Stan’s mother, who had had a good life with her professionally successful husband, suddenly found herself penniless and homeless.  Her beloved Stan was not her only child. He had an older brother and an older sister.
    The widow was offered a job as a cleaner. She rented a small room in somebody's house and she bought a goat to have a supply of milk for the children. When his mother was at work from dawn till sunset, Stan felt very lonely. It was then when he befriended the goat. He talked to her. He sang songs to her. He fed her. The goat followed him everywhere and she became his father, his mother and his best friend.
    Over thirty years later, when Stan had his first child, a tiny little girl, slightly bigger than the palm of his hand, he named her after the goat. Every day he would marvel at the little girl's cheerfulness. She brightened his days. She loved listening to the stories about Stan's little goat. She loved Stan to read her a bedtime story about a goat that became a world traveler.
    One day, when she grew up, she bought a pair of red pants, similar to those the goat in the bedtime book wore, and she headed for the world. She never saw Stan again.

Saturday, December 4, 2010


Ballet Raices de Colombia, Harbourfront, Toronto

    At fourteen, Delbar became the second wife of a man whose first wife could not have children. They lived together in the same house. The women became best friends.  
    When two boys were born to Delbar, the first wife became like a mother to them. It was her who would wake up in the middle of the night to hug, kiss and comfort the crying baby.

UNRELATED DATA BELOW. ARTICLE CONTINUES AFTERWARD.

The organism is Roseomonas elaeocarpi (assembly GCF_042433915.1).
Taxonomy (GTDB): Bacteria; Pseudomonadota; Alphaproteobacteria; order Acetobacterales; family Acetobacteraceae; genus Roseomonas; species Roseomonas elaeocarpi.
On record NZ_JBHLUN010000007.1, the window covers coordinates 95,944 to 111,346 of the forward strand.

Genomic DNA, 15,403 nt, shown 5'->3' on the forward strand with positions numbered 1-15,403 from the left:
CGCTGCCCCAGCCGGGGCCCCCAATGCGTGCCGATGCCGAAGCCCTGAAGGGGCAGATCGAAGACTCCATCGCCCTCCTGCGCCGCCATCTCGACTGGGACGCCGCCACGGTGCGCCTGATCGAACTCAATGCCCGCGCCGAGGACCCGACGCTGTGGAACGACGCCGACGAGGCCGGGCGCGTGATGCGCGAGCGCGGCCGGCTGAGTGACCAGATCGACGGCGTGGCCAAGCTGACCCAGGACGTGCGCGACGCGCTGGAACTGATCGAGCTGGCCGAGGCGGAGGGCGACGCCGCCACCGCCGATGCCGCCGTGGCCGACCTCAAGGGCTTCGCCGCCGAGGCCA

Ten years later when the husband suddenly died, the two wives became like sisters. They continued living together. No man would marry the young widow whose children were old enough to remember their father because they might cause the new husband trouble.
    Delbar had to go work to support the family. The first wife stayed at home to take care of the children. The children adored her. They called her "mother." They never called Delbar "mother."
    Delbar is very happy.

The Taboo

Ballet Raices de Colombia, Harbourfront, Toronto

    He is a rich land owner. Over one hundred farm labourers work for him and he has over a hundred children by ten wives. When his new baby turns one, he brands the baby with the same hot iron that he uses to brand his goats. When the baby is crying, he makes sure the branding has been done well. He examines the right hand and smiles.
    The rich man is a drunk. Every evening he goes to a bar. He meets women there. He always looks at the woman’s right hand and examines it closely as he does not want to have sex with one of his daughters.

A Bird-Fancier

Chiapas, San Cristobal de las Casas, Mexico, 2007

    I was a bird-fancier when I was six or seven. I would hunt birds in two ways. In the summer I would use a sling. In the winter, I would dig a hole in the ground and put a little basket in it. I would cover the basket with a thread and put some bread crusts in it.